In addition, we are interested in the role of complement proteins in the clearance of Ab, particularly as related to antibody-mediated clearance of Ab through immunotherapy. To this end, we have generated a new mouse model, APP tg mice (J20) crossed with C3-null mice. We are now collecting tissues on these mice at multiple ages and in the presence or absence of Abvaccination. Thus far, the mice are viable and survive into adulthood. Much of this work has been carried out by a postdoctoral research fellow, Marcel Maier.
Tim Seabrook, an Instructor in the lab, in addition to working on Ab immunotherapy, has branched out in a new direction to examine the role of microglia in Ab deposition and clearance. He is currently using minocycline to suppress microglial activity in APP tg mice.
Ying Peng, a postdoc who joined the lab last fall, has been busy working on the effects of Chinese herbal extracts on neuronal damage and inflammation caused by beta-amyloid. In addition to her vitro studies of Huperzine A, a supplement now used in China to protect against cognitive decline in AD, she is continuing her thesis work by testing the protective effects of an anti-stroke, anti-oxidant compound in triple transgenic (3xAD-Tg) mice.
Liying Jiang, our lab manager, is currently in charge of our large animal colonies and performs many of our immunotherapy studies from treatment to tissue collection to data analysis.
Thank You note from the Foundation for Neurologic Diseases….
With sincere gratitude, we acknowledge the contribution of $6,000 from the members of the Directory Alumni Council, representing their highly successful fund raising efforts during 2012. This wonderfully generous donation will allow Dr. Cindy Lemere and her team to make new inroads into understanding Alzheimer’s disease.
We thoroughly enjoyed attending DAC’s annual holiday luncheon last December, and we appreciated the chance to meet so many kind and generous-spirited individuals who had worked hard during the year at numerous fund-raising events. Every dollar raised will make a difference at Dr. Lemere’s laboratory and will bring us closer to safe and effective treatment for Alzheimer’s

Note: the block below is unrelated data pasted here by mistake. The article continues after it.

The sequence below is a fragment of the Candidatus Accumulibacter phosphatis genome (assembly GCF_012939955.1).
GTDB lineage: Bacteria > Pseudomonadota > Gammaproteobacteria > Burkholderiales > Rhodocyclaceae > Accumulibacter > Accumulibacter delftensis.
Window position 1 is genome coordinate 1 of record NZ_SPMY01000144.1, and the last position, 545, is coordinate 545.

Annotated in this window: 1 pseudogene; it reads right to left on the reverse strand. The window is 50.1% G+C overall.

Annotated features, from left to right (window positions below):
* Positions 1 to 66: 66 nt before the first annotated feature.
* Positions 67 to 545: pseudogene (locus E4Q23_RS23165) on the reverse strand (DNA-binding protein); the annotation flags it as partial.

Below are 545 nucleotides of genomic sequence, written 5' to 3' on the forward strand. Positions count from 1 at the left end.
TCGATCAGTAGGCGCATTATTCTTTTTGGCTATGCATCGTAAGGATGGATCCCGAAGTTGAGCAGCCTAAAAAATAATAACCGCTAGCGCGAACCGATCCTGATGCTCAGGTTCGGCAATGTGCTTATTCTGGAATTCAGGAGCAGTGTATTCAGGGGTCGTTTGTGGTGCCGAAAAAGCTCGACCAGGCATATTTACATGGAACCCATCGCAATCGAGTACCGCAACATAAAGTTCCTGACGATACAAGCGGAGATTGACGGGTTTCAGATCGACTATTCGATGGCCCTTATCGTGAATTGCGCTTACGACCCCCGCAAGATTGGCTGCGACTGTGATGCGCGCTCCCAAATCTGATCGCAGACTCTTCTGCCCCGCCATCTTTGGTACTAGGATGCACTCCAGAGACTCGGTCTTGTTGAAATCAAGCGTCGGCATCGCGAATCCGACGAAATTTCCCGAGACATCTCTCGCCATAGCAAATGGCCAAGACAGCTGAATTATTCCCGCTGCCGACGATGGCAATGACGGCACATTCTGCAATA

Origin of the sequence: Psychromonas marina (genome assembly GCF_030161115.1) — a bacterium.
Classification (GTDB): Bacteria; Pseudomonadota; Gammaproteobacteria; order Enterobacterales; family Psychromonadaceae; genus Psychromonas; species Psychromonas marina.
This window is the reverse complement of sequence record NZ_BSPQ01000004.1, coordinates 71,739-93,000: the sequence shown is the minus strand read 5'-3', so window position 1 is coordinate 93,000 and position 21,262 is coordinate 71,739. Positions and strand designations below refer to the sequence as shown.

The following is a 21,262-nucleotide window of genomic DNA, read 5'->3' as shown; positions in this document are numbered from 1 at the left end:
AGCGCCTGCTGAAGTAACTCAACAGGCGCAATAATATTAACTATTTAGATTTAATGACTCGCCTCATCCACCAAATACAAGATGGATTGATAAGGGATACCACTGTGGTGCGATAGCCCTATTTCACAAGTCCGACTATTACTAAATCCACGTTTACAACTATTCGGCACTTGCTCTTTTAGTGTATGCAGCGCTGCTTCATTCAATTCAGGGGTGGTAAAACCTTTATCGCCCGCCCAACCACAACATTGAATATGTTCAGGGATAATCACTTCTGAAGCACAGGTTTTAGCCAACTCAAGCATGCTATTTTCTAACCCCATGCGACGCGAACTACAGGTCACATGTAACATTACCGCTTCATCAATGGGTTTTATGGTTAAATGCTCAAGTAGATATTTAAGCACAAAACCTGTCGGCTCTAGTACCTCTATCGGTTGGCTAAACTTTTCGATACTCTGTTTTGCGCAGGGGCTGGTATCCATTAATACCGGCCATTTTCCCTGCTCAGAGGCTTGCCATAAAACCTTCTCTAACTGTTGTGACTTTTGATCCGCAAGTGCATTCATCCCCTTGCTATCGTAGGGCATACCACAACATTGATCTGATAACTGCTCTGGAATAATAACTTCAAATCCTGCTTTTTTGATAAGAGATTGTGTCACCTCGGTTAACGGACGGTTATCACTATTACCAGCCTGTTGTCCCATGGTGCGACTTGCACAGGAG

We look forward to seeing all of you again in December. In the meantime, please do convey our heartfelt thanks to everyone at the DAC for their ongoing interest in and support of our scientific fight against Alzheimer’s disease.
Karen Hodge, Executive Director
Wendy Thaxter, Associate Director
Letter of Thanks 2004
Following is a copy of the Foundations October 25, 2004 letter to the Directory Alumni Council.
Please Accept our heartfelt thanks for the generous gift of $12,500 from the Verizon Alumni Council and congratulations on another successful fund-raising effort! Dr. Lemere joins me in thanking all of those who participated and gave so generously. At the Foundation for Neurologic Diseases, we continue to be impressed by the Counsil's enthusiasm to support our research efforts to eradicate Alzheimer's disease.
Thank you also for the invitation to join you at the Holiday Luncheon. As always, Dr. Lemere and i enjoyed ourselves. We hope that everyone found Dr. Lemere's description of the Foundation's current research into AD interesting and informative.
As Dr. Lemere's dedicated research team continues to unravel the mysteries underlying Alzheimer's, we are sincerely grateful to you and the Council for your support.